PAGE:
5 Reasons Why Pets Make Terrible Gifts

Think a puppy or a kitten is the perfect present for your friends? Think again — and consider the time and financial commitment a new pet requires.

By: gaijinbiker
Choosing a pet is an incredibly personal decision. By: gaijinbiker

The holidays are coming, and with them comes the pressure of getting the perfect gift for that special person in your life.

You might think a new puppy or kitten is the right way to go — even the ASPCA now says it’s probably fine to gift a pet. But here’s why I think pets make terrible gifts.

1. Pets Are Personal

Choosing a new member of the household is deeply personal. This animal will be part of the household for years to come. Whoever gets a pet should choose which pet to bond with.

A pet isn’t a “thing” — it’s a living, breathing, years-long commitment.

2. Are Friends Serious About a New Pet?

Your friends or family may talk about getting a pet, but do they really mean it? Pets take time, energy and money.

Since my German Shepherd died, I’ve missed having a dog in the house. I talk about getting another one all the time. I also realize I don’t have time to care for another pet right now, so even though I talk about it, it would actually be super stressful if someone gifted me a dog.

“The gift of a pet can be a burden to the one who receives it, but it can also be the wrong thing for the pet,” says Sheryl Eberly, writing in her book 365 Manners Kids Should Know.

A surprise pet may backfire if your friend can’t pay for things like veterinary visits. By: evocateur

3. Finances

The plain truth? It costs a lot of money to care for pets properly. Do your intended gift recipients have the financial security to provide regular veterinary visits, food, supplies and medication?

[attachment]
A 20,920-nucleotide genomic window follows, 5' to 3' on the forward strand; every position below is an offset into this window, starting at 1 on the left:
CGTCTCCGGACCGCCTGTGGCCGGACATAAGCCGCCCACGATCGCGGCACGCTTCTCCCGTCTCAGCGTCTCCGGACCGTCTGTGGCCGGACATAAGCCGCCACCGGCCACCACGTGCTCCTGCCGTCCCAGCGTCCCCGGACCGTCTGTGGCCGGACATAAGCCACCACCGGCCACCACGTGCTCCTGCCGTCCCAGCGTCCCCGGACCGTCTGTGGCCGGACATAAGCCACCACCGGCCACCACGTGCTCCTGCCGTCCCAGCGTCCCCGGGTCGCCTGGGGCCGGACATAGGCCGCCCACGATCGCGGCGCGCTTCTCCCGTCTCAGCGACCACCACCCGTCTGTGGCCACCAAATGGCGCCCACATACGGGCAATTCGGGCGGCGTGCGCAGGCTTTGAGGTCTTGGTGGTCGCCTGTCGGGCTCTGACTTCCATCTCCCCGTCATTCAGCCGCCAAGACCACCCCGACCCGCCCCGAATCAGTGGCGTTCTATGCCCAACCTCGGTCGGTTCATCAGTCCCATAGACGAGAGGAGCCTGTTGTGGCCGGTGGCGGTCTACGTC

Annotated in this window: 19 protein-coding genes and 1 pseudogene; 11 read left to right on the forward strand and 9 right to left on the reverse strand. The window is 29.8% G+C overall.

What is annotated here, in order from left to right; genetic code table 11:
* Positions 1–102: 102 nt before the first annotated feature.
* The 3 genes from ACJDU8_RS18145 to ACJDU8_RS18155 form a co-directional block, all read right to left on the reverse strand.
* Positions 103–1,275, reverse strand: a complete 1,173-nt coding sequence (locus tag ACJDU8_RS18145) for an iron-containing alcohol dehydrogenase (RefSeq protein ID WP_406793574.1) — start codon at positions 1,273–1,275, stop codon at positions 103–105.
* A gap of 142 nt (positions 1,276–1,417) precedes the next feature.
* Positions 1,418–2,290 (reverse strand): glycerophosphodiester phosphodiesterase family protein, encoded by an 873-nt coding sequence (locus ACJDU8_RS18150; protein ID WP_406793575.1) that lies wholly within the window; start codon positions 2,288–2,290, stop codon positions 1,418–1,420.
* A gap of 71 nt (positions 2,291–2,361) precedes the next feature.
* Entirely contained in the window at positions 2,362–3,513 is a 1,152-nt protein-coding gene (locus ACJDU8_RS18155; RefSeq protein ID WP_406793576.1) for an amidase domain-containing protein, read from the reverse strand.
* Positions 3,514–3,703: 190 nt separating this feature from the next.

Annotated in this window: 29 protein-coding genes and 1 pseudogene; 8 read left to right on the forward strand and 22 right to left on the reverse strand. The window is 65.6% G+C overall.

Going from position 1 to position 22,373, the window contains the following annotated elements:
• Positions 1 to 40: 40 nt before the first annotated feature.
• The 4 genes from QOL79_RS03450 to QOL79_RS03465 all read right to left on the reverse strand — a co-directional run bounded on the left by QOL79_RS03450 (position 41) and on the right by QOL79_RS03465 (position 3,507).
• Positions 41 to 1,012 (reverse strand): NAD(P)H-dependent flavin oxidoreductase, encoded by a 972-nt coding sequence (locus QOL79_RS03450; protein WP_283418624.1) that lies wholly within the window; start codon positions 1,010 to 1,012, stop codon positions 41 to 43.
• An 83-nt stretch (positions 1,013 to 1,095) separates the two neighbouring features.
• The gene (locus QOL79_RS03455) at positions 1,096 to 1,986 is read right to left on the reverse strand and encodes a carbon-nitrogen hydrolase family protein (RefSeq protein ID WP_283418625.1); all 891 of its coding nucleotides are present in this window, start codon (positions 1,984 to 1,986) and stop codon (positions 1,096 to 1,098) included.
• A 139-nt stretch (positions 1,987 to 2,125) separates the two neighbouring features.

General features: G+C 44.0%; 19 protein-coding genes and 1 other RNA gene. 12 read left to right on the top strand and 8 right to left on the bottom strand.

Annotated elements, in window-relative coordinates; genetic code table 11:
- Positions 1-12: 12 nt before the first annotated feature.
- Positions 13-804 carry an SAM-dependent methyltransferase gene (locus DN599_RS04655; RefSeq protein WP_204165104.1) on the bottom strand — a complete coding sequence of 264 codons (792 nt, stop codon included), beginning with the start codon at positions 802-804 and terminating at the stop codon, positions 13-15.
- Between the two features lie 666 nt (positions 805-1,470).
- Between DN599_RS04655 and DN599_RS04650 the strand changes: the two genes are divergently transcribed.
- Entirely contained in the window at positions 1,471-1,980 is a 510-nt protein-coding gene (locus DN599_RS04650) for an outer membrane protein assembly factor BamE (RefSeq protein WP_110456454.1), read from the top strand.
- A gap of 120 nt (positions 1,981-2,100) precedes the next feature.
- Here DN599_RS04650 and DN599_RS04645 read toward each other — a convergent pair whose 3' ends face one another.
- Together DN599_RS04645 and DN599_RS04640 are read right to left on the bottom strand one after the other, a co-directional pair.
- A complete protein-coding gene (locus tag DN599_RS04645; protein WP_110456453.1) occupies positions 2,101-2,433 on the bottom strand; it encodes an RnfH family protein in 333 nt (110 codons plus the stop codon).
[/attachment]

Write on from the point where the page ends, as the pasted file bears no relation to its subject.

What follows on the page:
According to Bankrate, the annual average cost to keep a dog is $580–$875; a cat comes out to around $670.

And that’s just for regular care. If a pet gets sick, costs can easily reach well over $1,000 — not a very nice gift for anyone.

4. Pets Are Not Allowed in Some Places

It’s no secret that many landlords do not allow pets. We love our animals, but they can be tough on property. If your recipient rents a house or an apartment now or in the future, pets may not be allowed on the premises.

According to the American Humane Association, “Approximately 8 million animals end up in shelters each year, and moving-related issues are among the most common reasons for pet relinquishment.”

It’s never a good idea to hide a pet from landlords. They usually find out, and then the person responsible could face large fees and eviction.

The Scottish SPCA suspends adoptions around the holidays:

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5. Holiday Madness

Especially during the holidays, pets make terrible gifts. Here’s why:

  • Many people travel this time of year and won’t be home to care for a new pet.
  • There’s more foot traffic in and out of homes, giving new pets a chance to escape. Pets who have not had a chance to bond with their new family are less likely to return after running away.
  • A lot of food is set out and mostly unguarded, giving new pets who have not learned the house rules a much greater opportunity to get sick from eating chocolate or other dangerous foods.

As the book Pets and the Planet puts it, “Baby ducks, rabbits, puppies, kittens, snakes — gifts of pets are a mistake. Give a gift of a book about a pet, or a ticket to a zoo, or a contribution to your local humane society instead.”

Here’s my suggestion: Offer to pay the adoption fees if your friend or loved one wants to rescue an animal. This means you’ll adopt the pet together — one who is just right in every way.